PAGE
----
Michael Oliver is Bullish on Junior Gold Shares

The charts on your left are typical of what Michael Oliver produces not just for precious metals and major stock and bond markets but for virtually every traded market under the sun. I have never found a technical analyst that better fits my needs as an investor than www.OliverMSA.Com, because it allows me to know with a high degree of confidence which side of any given market I wish to be on. 

Above left is a price chart for GDXJ, the ETF that holds smaller-scale gold mining and gold exploration companies. Almost always, Michael’s lower momentum charts give a buy or sell signal at an earlier, more advantageous price than price charts provide. While every stock covered in this letter has its own story and price action, what this ETF shows is that our sector as a whole now has some wind at its back.  These charts were sent out before the markets opened on Friday, March 15, with the ETF priced at $32.10. It closed at $32.33 on Friday. Here is what Michael said related to these charts.

“Long-term momentum – Here we use a 50-wk. avg., which is roughly a 1-yr. avg. 

“Price chart – The price chart floor at $30 (with one low weekly close not far below $30) came out in August 2018. And the consequence of that seemingly severe price chart demolition ended several weeks later. Why did it not continue due to the severity of the breakage? After all, a couple years’ worth of price lows were violated. We bet the bears are still trying to figure that one out.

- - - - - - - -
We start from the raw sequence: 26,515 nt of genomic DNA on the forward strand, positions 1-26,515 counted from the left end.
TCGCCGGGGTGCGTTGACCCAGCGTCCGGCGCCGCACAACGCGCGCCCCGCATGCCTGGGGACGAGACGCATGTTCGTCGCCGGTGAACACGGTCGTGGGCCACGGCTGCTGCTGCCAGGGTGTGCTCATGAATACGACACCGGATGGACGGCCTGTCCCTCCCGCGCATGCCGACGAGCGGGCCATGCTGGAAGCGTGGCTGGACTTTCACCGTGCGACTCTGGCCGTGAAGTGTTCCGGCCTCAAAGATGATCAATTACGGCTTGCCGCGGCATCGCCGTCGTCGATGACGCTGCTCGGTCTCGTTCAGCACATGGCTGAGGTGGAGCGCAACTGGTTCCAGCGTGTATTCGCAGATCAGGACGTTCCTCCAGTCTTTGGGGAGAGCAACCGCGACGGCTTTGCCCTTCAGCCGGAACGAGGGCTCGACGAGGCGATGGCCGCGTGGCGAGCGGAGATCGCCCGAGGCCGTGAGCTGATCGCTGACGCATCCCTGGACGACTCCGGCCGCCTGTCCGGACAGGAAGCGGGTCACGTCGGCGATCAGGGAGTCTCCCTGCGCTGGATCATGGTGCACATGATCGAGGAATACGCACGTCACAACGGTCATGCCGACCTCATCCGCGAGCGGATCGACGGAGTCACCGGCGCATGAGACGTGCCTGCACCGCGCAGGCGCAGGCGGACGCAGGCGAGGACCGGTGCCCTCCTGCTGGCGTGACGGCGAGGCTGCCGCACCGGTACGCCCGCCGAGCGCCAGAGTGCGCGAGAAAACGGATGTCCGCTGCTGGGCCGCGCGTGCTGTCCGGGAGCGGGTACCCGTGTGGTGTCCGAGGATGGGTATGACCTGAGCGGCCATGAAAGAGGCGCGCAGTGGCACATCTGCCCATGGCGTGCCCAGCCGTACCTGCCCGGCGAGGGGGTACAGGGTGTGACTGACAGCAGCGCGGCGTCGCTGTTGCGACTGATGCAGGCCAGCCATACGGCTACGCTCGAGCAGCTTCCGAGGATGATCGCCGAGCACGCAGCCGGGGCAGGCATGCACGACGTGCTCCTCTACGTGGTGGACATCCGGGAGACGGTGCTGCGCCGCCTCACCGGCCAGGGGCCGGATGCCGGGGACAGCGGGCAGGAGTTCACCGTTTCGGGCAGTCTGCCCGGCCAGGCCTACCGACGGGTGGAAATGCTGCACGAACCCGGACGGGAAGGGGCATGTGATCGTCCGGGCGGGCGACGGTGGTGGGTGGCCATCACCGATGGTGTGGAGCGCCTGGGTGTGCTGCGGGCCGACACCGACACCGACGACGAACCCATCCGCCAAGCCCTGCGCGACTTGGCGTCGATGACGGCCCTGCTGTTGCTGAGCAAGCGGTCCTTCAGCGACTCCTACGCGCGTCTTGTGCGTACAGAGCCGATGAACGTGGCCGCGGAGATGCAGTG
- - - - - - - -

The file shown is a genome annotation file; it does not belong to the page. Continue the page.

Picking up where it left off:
“Momentum chart – The August 2018 downside action did not threaten the lows going back to late 2016, as price did. Instead, momentum only took out lows going back to late 2017—about nine months of lows. Meaning momentum did not confirm the price chart’s weakness. The momentum lows of late 2016 and spring 2015 were not approached. Then, in fairly tight agreement, price and momentum emerged above trend structures that traced back to early 2017. For price, the post-breakout surge halted at $35, not taking out prior rally highs. But for momentum, all highs except the sole high in early 2017 were taken out. So on the downside momentum did not agree with price’s weakness, and now momentum is driving north far stronger than price. We suggest momentum be trusted more than price. It was the case back at the August 2018 lows (price looked like hell, but momentum did not reflect that degree of weakness) and now while price is positive, but momentum is far stronger. Now look at the recent drop. Both charts have pulled back roughly to the levels they broke out above a few months ago. And they have since stabilized. Yes, there might be more congestive action above those breakout levels, and maybe even more of a pullback, though that’s looking less and less likely. 

“But a major hurdle has been overcome on both charts. And it’s our experience that if such an upside breakout is preceded by what, in effect, was a false downside breakout, then the upside breakout will likely be a valid one. Not a fake-out. Meaning a positive breakout that’s preceded by a fear-generating false downside breakout is usually a “clean” situation. All the scared longs have been flushed. That market is cleansed!”